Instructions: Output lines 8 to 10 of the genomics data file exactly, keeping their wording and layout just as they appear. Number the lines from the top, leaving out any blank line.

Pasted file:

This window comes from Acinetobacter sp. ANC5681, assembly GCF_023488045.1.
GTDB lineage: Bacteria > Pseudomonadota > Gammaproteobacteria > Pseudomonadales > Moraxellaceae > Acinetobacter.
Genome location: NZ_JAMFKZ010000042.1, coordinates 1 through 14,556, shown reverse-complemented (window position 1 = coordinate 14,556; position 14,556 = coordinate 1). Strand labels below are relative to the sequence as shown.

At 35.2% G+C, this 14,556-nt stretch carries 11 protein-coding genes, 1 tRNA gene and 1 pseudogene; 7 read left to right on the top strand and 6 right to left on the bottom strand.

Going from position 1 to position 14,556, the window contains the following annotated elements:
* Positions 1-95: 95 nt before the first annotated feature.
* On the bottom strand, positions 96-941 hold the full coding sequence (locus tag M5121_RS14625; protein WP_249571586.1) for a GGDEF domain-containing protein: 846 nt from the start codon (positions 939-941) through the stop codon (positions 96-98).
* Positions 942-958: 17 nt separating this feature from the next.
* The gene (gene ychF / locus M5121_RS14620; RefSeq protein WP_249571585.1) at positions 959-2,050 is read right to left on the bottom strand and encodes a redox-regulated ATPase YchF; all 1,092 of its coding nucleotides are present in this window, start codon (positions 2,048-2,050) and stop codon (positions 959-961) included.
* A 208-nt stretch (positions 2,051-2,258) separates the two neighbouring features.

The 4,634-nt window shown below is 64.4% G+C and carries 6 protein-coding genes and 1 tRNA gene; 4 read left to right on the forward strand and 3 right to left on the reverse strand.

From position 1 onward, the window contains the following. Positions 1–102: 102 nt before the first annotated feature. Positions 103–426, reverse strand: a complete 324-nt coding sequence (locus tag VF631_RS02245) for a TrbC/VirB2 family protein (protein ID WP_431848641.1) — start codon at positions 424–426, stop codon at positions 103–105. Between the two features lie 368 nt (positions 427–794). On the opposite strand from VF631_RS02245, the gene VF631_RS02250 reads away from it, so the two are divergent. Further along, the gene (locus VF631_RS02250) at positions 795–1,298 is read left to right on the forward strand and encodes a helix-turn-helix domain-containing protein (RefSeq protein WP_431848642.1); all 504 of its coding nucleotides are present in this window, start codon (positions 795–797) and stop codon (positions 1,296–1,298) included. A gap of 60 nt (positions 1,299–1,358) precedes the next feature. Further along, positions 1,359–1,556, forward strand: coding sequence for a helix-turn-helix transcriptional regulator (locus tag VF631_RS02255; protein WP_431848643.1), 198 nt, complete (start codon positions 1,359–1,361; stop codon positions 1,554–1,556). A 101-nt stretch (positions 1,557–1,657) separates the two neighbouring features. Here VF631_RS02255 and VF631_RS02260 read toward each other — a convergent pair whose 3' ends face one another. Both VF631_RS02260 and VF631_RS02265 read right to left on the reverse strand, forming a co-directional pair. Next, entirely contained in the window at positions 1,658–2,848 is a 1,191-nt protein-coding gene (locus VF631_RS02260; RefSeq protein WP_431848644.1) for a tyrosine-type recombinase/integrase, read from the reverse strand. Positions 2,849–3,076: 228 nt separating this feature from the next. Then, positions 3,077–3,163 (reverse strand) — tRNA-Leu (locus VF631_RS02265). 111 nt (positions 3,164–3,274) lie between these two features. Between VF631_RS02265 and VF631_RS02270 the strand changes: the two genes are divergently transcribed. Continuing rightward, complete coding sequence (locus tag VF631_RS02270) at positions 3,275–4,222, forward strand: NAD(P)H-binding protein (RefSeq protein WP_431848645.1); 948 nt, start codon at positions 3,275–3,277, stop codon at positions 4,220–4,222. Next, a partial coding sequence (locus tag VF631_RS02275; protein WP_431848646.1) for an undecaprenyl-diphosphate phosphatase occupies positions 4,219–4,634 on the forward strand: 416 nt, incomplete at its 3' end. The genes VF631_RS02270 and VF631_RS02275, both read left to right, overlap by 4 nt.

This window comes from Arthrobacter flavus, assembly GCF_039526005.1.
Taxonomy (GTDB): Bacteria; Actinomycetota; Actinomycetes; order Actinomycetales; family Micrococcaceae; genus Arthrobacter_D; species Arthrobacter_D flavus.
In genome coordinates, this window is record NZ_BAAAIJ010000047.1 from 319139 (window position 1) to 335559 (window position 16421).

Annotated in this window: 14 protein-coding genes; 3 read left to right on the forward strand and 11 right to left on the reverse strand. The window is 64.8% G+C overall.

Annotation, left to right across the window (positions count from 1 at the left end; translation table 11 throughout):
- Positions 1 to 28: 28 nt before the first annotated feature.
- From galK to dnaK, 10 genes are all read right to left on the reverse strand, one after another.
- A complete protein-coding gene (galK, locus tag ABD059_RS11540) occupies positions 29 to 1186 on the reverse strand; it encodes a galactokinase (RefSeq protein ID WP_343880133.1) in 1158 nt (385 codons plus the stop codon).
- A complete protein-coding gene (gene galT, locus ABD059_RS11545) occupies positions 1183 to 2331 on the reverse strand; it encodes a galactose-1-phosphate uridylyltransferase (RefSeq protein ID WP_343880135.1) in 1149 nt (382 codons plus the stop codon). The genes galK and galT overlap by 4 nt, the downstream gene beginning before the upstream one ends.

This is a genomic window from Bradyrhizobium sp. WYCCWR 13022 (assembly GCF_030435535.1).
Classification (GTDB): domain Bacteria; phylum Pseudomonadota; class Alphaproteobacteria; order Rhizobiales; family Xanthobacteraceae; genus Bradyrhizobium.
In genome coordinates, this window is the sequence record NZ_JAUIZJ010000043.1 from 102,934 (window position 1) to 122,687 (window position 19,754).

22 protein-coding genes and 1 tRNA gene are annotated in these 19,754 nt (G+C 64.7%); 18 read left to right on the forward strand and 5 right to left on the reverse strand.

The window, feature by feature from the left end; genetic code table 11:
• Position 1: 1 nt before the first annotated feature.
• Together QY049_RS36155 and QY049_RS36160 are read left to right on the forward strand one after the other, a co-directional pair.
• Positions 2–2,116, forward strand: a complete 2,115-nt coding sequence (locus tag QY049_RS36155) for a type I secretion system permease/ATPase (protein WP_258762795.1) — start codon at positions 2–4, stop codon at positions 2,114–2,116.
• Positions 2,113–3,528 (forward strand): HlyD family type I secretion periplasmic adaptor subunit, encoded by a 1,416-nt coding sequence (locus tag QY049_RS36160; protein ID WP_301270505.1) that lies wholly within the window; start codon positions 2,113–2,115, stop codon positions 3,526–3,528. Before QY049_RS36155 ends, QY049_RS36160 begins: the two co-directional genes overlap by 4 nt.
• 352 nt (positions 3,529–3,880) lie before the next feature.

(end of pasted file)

* Positions 942-958: 17 nt separating this feature from the next.
* The gene (gene ychF / locus M5121_RS14620; RefSeq protein WP_249571585.1) at positions 959-2,050 is read right to left on the bottom strand and encodes a redox-regulated ATPase YchF; all 1,092 of its coding nucleotides are present in this window, start codon (positions 2,048-2,050) and stop codon (positions 959-961) included.
* A 208-nt stretch (positions 2,051-2,258) separates the two neighbouring features.